Review || Black label Society - "Grimmest Hits"

Four years after the release of “Catacombs Of The Black Vatican”, Black Label Society returns to action with a brand new opus. The well-oiled machine will be releasing their 10th album, “Grimmest Hits”, on January 19th via eOne Music. The sublime return finds the young virtuoso Dario Lorina (formerly of Lizzy Borden) on guitar and the quad ready to go to war.

After multiple spins, I was able to gather my thoughts and compose this text. Don’t be fooled (like yours truly admittedly was, when I received the promo invitation, but let’s keep that between us); “Grimmest Hits” not a best-of album. Zakk Wylde is a veteran and well-rounded musician who has mastered the ability to compose ostentatious songs, all substance, no fillers. “Grimmest Hits” is a signature BLS album, nothing less than one would expect from this band. It’s unpretentious but bold; not excessive, but definitely not basic either. Consisting of 12 tracks, it is a detailed and artful mix of doomy and stoner accents and of course certain Sabbath-y nuances that the band filters through their trademark soaring metal riffage.
“Grimmest Hits” kicks off with a thunderous spirit, which I feel subsides for a couple of tracks, and manifests anew on the second half of the album. I caught myself more fascinated from the fifth song (and yes, I know that’s a ballad) and how the sound develops from that point on. That aside, the material is overall very consistent and flows almost seamlessly. The tracks that I believe stand out the most are “Room Of Nightmares” and “Illusions Of Peace”, with their angst-ridden character and vigorous instrumentation. I find the contrast between those rapacious songs and the power ballads, that make up about a third of the album, very appealing. Speaking of ballads, one thing I’ve always acknowledged when it came to Wylde’s more mellow songwriting is that he can make even the toughest biker dude crack with his emotional, spine-chilling interpretations –both musically and vocally. The brightest example to that is no other than “The Day Heaven Had Gone Away”, in all its six-minute glory, building a truly beautiful momentum. Similarly, “The Only Words” has a melancholic, almost retro, vibe that playfully winks at mid-80s-early-90’s ballads.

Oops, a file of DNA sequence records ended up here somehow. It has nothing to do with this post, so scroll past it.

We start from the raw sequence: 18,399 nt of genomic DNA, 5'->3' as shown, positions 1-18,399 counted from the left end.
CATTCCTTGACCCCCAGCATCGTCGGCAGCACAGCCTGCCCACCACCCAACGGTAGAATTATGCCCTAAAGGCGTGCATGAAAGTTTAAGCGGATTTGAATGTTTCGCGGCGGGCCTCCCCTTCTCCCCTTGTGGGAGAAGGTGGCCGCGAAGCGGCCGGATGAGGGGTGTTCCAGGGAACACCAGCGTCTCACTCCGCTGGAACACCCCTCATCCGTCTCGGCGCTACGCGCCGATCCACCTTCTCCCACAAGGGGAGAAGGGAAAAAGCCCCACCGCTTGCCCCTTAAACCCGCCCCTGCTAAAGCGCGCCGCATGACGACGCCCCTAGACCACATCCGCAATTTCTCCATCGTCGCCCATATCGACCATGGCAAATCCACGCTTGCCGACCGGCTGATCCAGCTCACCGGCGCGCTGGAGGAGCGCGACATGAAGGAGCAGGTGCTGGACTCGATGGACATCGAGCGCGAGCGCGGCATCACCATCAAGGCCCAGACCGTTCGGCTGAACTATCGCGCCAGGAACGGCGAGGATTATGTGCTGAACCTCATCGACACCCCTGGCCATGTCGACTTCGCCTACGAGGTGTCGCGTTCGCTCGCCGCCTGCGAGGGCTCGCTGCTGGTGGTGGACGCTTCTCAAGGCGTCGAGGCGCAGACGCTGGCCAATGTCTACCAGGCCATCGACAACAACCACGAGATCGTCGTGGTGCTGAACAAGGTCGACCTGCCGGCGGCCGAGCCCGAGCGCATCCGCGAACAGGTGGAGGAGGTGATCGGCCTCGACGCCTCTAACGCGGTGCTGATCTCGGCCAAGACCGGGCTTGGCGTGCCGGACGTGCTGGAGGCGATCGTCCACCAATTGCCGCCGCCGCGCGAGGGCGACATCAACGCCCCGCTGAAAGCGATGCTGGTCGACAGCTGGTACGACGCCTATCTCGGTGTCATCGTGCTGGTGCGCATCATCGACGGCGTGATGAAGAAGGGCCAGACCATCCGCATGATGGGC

To be very frank, “Grimmest Hits” is still growing on me. The band doesn’t reinvent the wheel but chooses to play safe within the boundaries they have themselves established for their sound. This, of course, doesn’t mean in any way that they rest stagnant; quite the contrary actually. Black Label Society and their skilled mainman have a unique sound and an enormous ability to manipulate it in any way they desire, without releasing the same album over and over -and "Grimmest Hits" is no exception. For any Black Label Society fan, this album will be in your playlist for the foreseeable future, trust me on that.
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